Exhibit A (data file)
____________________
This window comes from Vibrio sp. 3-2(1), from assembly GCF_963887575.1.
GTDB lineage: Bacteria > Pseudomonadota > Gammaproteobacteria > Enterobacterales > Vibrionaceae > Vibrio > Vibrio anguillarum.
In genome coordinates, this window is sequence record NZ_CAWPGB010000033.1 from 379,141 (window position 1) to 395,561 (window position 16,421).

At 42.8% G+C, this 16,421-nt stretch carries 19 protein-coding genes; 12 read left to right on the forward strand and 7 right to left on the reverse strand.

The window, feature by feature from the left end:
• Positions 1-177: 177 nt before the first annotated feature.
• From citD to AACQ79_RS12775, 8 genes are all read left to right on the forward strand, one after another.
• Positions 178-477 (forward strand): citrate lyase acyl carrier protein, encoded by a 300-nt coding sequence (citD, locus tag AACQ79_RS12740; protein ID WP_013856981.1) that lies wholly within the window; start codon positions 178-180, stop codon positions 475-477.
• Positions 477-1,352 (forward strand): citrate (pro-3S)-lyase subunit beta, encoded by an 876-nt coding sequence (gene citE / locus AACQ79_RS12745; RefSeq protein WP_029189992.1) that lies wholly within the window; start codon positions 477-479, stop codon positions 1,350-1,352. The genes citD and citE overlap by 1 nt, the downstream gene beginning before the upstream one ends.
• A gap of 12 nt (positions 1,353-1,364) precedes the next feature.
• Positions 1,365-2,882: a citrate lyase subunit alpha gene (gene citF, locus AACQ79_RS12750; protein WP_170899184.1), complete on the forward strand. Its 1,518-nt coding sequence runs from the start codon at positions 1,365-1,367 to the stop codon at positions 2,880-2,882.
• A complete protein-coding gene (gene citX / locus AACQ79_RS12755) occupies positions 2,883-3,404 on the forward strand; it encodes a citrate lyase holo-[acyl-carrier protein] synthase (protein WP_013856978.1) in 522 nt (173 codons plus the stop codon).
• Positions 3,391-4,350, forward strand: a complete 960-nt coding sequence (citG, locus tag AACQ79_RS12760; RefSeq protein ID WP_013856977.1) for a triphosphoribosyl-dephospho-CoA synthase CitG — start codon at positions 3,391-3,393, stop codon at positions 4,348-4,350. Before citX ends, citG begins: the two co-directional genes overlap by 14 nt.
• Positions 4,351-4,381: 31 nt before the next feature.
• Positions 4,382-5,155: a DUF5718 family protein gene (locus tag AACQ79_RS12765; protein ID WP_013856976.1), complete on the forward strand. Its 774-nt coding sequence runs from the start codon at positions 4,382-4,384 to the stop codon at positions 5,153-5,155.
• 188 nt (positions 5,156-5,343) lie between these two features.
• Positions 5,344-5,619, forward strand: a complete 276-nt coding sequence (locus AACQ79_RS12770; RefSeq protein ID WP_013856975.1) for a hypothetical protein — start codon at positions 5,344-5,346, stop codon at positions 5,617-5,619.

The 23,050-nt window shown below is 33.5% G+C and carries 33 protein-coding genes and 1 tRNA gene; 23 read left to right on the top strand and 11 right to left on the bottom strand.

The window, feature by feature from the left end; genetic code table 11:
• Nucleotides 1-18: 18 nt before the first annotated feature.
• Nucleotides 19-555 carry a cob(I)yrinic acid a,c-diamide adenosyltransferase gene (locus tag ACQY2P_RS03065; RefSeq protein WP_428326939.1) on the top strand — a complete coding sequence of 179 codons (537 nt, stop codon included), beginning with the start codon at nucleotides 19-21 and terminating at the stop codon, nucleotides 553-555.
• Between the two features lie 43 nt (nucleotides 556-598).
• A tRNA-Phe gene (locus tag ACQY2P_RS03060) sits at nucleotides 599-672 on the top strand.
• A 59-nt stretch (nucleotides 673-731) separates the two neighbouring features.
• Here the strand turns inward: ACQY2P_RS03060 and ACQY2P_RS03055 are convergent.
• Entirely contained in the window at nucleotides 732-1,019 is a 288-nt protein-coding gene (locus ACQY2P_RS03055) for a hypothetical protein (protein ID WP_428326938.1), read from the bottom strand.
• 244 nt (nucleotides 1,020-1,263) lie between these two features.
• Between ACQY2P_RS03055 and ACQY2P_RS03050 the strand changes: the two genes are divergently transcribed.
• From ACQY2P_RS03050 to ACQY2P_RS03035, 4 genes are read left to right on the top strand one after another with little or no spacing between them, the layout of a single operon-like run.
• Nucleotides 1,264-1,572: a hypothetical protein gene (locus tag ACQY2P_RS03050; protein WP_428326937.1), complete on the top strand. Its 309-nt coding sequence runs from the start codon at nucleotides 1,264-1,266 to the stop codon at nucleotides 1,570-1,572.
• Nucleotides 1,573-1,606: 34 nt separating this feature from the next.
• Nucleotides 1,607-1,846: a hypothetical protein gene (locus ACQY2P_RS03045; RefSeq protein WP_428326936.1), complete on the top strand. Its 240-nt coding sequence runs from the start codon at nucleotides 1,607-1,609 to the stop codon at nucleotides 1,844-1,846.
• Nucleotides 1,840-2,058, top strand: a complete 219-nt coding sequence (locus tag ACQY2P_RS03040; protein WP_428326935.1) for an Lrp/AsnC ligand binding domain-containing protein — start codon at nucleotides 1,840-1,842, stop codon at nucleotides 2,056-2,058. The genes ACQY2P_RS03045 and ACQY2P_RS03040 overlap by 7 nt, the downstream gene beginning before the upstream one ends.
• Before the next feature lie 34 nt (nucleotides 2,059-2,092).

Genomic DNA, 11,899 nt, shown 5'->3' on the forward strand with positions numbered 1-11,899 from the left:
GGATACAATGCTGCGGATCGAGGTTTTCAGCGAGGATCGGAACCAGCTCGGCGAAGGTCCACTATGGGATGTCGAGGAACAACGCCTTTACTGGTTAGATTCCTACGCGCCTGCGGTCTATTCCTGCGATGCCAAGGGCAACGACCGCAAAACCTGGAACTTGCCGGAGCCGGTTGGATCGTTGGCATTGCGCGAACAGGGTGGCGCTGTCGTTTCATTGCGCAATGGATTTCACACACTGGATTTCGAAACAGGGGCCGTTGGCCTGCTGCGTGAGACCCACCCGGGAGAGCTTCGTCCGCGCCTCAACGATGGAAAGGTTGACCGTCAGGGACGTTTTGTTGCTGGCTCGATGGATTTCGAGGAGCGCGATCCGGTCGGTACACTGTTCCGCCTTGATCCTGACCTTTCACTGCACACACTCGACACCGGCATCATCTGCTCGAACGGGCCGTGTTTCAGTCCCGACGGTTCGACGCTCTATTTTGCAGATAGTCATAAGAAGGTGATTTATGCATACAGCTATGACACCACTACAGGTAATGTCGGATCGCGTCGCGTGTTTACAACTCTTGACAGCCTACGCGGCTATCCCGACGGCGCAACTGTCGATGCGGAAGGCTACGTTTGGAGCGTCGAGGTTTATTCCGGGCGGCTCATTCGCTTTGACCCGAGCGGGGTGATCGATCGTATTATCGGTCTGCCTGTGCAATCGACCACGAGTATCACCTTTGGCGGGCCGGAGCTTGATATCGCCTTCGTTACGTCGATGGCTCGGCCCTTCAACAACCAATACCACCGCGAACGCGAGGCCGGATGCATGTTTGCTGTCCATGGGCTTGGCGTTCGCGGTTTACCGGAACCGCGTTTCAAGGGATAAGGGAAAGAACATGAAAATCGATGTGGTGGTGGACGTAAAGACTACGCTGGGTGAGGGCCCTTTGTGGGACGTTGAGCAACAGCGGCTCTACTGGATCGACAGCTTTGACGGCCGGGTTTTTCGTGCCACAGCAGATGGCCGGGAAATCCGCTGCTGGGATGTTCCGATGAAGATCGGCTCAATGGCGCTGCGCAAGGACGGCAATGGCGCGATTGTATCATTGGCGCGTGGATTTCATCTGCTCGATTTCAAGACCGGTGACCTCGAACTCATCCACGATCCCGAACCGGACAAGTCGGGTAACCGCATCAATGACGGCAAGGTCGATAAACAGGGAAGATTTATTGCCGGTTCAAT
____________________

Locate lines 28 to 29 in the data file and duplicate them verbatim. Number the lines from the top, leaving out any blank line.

• Between ACQY2P_RS03055 and ACQY2P_RS03050 the strand changes: the two genes are divergently transcribed.
• From ACQY2P_RS03050 to ACQY2P_RS03035, 4 genes are read left to right on the top strand one after another with little or no spacing between them, the layout of a single operon-like run.